Classroom management plan not working?
I don’t even need to tell you that this year behaviors have increased dramatically. It’s so weird how much difference a year out of school can make for these students!
The most common behaviors I’m seeing in my room are a lack of respect for following the rules which includes non-stop talking and noises throughout lessons. The other issue I’m seeing is students being very mean to each other and quick to want to physically fight to solve problems. Unfortunately this is also stemming from parents as I’m told several times a week that their mom or dad says they should fight back. *sigh*
It’s easy to say but hard to do but I’m working on letting go of things out of my control and focusing on what I can do. While I have had several phone conversations with many of these parents (and involved my administration), it’s not easy to change someone’s mind. That being said, I'm looking at how I can improve the culture of my classroom.
First, I evaluated my classroom management plan. It’s important not to scrap the whole thing but really reflect on what is working and what is not. I decided my classroom rules were not working as well as I’d like but the issue may be I’m not being 100% clear on my expectations. I went over them when school started and we mention the rules daily but do students really know what I’m looking for? Have they taken ownership of these rules? Since one of my problem areas is students ignoring the rules I need to figure out why they are doing this.
Another thing not working well is my use of CHAMPS in the classroom. Our school uses a portion of CHAMPS for hallway and lunchroom behavior so I liked the idea of continuing it in my classroom. However, I am definitely not consistent with using my CHAMPS display to set expectations for each lesson. Following through on this might show improvement in the disruptive noises and off-task behaviors.
Find new techniques for your classroom management
The next step I took was to add to my classroom management plan things that would work with this year’s students. If you’ve been teaching more than a year, you know that no two classes are alike so your techniques need to change and shift with your class.
This year’s class seems to respond really well to rewards which are not my favorite thing. However, I am taking the idea of earning rewards and turning it into recognition for positive traits. This is something I did many years ago and found to work well but for some reason I haven’t revisited it. Before leaving for winter break I began frontloading my new program. We took one day to go over each of the traits and explain their definitions and what it would look like in our classroom. When we return from break we will kick off our new program.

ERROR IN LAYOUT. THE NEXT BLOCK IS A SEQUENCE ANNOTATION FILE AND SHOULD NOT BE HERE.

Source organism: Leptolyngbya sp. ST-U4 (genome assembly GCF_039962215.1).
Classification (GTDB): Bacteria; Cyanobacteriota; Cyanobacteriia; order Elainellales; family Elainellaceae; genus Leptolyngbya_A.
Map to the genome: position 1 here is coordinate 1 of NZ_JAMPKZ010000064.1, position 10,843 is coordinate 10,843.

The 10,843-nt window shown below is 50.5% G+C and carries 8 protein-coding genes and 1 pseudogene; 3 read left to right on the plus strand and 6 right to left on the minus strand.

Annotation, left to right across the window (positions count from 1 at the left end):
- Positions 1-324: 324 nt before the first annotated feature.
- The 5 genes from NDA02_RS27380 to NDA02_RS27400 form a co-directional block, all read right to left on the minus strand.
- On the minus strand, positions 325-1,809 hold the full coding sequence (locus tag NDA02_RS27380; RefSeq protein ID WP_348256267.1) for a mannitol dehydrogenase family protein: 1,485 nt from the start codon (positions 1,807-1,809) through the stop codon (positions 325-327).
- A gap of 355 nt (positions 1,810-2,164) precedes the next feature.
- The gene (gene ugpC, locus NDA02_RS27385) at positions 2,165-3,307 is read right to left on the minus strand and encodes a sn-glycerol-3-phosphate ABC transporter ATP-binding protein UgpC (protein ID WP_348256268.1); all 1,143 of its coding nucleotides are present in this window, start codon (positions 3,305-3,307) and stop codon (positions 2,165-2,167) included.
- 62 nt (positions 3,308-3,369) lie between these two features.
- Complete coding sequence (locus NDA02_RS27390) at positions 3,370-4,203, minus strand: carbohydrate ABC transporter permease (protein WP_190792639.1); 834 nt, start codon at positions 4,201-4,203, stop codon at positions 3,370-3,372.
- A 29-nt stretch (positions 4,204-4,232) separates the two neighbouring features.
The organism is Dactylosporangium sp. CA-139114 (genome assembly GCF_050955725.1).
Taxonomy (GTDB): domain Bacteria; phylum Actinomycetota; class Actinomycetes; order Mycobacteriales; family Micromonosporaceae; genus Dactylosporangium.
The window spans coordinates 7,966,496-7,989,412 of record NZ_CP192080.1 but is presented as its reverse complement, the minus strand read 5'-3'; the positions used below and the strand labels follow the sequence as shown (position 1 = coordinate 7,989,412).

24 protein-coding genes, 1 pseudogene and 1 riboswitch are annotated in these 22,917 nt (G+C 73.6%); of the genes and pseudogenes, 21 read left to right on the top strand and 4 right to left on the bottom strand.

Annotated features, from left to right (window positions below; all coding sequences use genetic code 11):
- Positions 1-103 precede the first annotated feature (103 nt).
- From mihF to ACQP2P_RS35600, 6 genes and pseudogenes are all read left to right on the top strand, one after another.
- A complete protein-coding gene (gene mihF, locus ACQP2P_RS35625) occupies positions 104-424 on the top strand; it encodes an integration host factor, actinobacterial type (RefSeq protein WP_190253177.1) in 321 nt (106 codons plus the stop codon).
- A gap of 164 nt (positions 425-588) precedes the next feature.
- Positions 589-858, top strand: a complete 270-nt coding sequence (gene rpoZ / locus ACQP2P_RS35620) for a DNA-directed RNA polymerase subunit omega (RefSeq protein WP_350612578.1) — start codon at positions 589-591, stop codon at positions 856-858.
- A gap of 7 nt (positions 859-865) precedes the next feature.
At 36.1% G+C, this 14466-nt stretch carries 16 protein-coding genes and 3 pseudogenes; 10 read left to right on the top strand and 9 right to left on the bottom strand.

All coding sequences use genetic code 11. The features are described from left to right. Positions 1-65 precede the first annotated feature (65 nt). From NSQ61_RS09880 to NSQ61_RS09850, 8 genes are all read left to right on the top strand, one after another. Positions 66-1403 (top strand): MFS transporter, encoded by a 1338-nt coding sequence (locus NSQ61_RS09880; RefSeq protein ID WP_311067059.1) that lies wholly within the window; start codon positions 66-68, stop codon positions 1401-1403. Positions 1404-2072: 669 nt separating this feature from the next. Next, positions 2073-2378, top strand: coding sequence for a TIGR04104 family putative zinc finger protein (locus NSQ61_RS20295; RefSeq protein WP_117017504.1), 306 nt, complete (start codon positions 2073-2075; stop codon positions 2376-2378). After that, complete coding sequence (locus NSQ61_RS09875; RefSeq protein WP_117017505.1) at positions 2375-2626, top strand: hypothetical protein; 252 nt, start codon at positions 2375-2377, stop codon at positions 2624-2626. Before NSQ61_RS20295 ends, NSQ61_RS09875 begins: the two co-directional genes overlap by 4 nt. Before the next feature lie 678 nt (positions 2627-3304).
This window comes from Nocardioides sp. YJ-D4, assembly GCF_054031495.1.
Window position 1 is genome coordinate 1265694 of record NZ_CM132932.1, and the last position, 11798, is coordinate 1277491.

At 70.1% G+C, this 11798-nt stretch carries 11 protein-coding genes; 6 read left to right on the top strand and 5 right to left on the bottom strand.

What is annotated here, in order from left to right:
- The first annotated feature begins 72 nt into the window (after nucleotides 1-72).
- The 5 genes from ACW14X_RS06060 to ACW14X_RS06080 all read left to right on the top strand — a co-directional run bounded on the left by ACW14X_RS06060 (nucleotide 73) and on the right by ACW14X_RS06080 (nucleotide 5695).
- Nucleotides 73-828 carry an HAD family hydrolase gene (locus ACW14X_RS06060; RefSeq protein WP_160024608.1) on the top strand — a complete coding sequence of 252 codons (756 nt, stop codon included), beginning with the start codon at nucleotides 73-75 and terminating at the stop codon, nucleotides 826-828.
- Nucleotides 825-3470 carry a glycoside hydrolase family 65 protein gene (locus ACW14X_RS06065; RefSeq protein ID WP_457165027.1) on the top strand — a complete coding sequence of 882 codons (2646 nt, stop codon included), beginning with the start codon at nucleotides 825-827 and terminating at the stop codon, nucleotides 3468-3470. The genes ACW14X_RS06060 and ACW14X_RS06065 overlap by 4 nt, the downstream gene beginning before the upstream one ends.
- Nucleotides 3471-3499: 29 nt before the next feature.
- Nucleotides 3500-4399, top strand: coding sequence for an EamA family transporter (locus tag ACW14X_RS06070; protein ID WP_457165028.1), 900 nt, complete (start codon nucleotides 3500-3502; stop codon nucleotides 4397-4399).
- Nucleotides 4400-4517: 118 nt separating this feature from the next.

The main focus of this program is to recognize positive traits shown in individual students. I will also be setting weekly class goals to be rewarded with free or low cost rewards such as a crazy sock day or extra recess time. The weekly class goal will coincide with the week’s focused trait where I will share short videos and picture books that teach more about the trait.
When I look at what I want to add to my classroom, it needs to be very simple and easy to maintain. This program is similar to the clip chart but works to focus on the positive rather than when students do something wrong. I want to build up my students and not dwell on those not following the rules. Most of the time the class getting recognition in a positive way helps to move those outliers. Of course having a behavior calendar that shares what is happening in the classroom with families is also a big help.
Consistency is key
No matter what style of classroom management you have, consistency is key to keeping it going and seeing success. If you continue to follow through each day with your rules and procedures, it will show your students your expectations. I know this year has been a struggle for many teachers (myself included) so it is taking more patience than usual to get the classroom we are wanting.
Take a few moments and write out what you expect from your students. Then reflect on whether or not they understand your expectations. Are they crystal clear? The Daily Five is an incredible book that walks teachers through how to set up and teach expectations. If you are not familiar with it I suggest reading their book. It’s a short read and well worth it whether you are new to teaching or have taught for many years.
Plan time when you return from break to revisit your classroom rules and procedures. Plan to make a few anchor charts with your class to remind them of the expectations. Spending just ten minutes a day on this for a week or two should help significantly with some of the behaviors. Other behaviors may take awhile to phase out but keep at it and keep consistent to see results.
Creating a solid classroom management plan
If you made it through this blog post and are still feeling confused about what you should do to improve your classroom management, you might be interested in taking my classroom management online course called CLASSroom Management Adventure. I walk you step-by-step through how to create a classroom management plan that is tailored to your needs and personality.
It’s always a good time to reevaluate what works and what doesn’t in your classroom. It’s tempting to wait and start fresh with a new school year but if it’s not working right now then you have time to turn it around and have an amazing rest of the year.